Gory, brutal, and open only to adults, Chambers of Horror takes scaring to the extreme—so much so that HauntedAttraction.com made it #13 on its list of 25 Must See Haunts in 2010. A staff of mutilation professionals and special effects experts eschew childish zombies and goblins in favor of actual monsters: psychopathic doctors, lawyers, and congressmen willing to do unspeakable things to win your shrieked support on election day. Inside the torture chamber, grisly scenes and relentless assailants force visitors to grope through room after torment-riddled room, where they'll encounter horrors orchestrated by the insidious Herr Scudder, Lord Faust, and Lil Dahlia, the dismemberment queen.
Those in need of a little liquid courage before entering the darkness can swing by the open-air Splatter Bar and Lounge. Guests who become too scared to brave the chamber can also opt to stay at the bar, where horror movies, independent musicians, and sideshow performers drown out the faraway sound of a friend's terrified protestations that he is not really afraid.
Competitive angler Rob Jordan pilots year-round adventures on Lake Lanier, a 38,000-acre haven for trophy-winning largemouth and magnum spotted bass. He and groups of passengers embark on guided trips aboard his Triton 21 HP bass boat equipped with Lowrance HDS sonar that spots schools of fish in the depths and shipwrecks' bounties of free plywood. The captain explains the craft's technology and helps his charges reel in squirmy swimmers the old-fashioned way as well. He also provides all rods and gear as well as a digital camera to document catches levitating from the pier.
O’Riley’s Food & Spirits’ cooks top tables with homemade burgers and wings as their guests listen to live music from local artists or absorb sports action from the large projection screen stretched across an entire wall. On select nights, the sound system quiets and spotlights focus on the stage to highlight the fast-paced observations of local comedians. A suite of six of felt-lined tables provide an outlet for skill-based contests, whether it need be a round of pool or competitive juggling of said tables.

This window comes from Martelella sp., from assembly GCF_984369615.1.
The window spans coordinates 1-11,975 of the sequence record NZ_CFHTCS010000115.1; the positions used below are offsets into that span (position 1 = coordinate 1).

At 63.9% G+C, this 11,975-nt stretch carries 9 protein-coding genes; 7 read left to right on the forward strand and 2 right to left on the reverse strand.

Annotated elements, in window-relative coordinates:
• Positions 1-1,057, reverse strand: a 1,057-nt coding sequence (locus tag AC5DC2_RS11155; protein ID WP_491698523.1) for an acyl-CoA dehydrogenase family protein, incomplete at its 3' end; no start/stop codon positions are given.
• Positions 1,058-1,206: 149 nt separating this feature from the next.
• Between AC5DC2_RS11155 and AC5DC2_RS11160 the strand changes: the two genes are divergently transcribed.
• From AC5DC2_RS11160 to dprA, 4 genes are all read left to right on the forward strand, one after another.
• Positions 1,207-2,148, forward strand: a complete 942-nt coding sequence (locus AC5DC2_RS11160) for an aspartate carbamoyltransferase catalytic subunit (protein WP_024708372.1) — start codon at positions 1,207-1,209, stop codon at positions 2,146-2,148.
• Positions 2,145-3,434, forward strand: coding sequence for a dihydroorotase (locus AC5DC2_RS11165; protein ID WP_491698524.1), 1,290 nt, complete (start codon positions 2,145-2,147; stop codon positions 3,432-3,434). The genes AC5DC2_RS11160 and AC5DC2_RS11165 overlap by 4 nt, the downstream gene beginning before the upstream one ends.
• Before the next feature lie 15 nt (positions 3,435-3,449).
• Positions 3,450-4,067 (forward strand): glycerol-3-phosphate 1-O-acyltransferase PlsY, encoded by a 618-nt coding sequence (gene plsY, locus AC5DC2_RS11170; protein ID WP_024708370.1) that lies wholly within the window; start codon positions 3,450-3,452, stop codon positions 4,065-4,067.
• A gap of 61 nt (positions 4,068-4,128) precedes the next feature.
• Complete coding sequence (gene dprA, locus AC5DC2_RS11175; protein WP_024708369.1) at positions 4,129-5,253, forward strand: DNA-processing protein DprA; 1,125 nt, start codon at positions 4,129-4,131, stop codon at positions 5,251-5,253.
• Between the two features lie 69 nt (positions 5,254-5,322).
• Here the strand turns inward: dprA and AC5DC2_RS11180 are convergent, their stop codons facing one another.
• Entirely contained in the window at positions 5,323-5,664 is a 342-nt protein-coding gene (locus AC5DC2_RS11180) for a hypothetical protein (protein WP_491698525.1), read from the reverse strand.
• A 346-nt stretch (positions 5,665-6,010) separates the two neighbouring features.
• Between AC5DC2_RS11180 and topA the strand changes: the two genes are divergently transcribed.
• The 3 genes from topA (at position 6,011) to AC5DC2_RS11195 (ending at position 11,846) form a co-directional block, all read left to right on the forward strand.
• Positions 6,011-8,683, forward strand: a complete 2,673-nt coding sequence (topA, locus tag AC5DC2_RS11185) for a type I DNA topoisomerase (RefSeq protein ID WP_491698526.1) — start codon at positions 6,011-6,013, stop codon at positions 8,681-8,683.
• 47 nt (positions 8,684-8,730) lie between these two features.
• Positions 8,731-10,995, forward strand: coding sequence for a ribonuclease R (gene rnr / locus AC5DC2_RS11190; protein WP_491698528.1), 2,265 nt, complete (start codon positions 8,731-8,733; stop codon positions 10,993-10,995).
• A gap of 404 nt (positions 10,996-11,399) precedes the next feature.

It’s hard to find a monkey to attend a child’s birthday party, and even harder to find a purple one. But at Monkey Joe’s, the furry purple mascot makes an appearance at every child’s party, delighting kids already excited by the inflatable-filled play area.
Youngsters whoosh down colorful slides, bounce in jump areas, and build agility in its obstacle courses. While their kids safely frolic on sanitized inflatables supervised by staffers, parents can relax in an adult area with free wi-fi, flat-screen TVs, and computer stations, as well as refreshments at the concession area. Kids 3 years old and under have a separate play area, meaning they can happily play without having to listen to the elderly 11-year-olds talk about “when I was your age.”
At Great Play, kids are encouraged to break bottles—virtual ones, arranged on virtual shelves—in the center’s Interactive Arena. They are part of a hand-eye coordination game for kids, in which sensors track their “throws” and the computer-generated bottles projected onto the walls fall accordingly. Another version sees kids honing their throwing arms by aiming for an animated strike zone while a simulated crowd cheers.
But regardless of the specific games kids play on any given day in the 3,000-square-foot arena, each activity hews to the play center’s overall goal: to build kids’ motor skills and athletic abilities from an early age. Programs for younger kids focus on fundamentals, such as running, skipping, dodging, and tumbling. Meanwhile, athletic camps for older kids build skillsets that come in handy during pick-up games on the playground or at their first Olympic trials at age 3.
A comprehensive guide to attractions and things to do.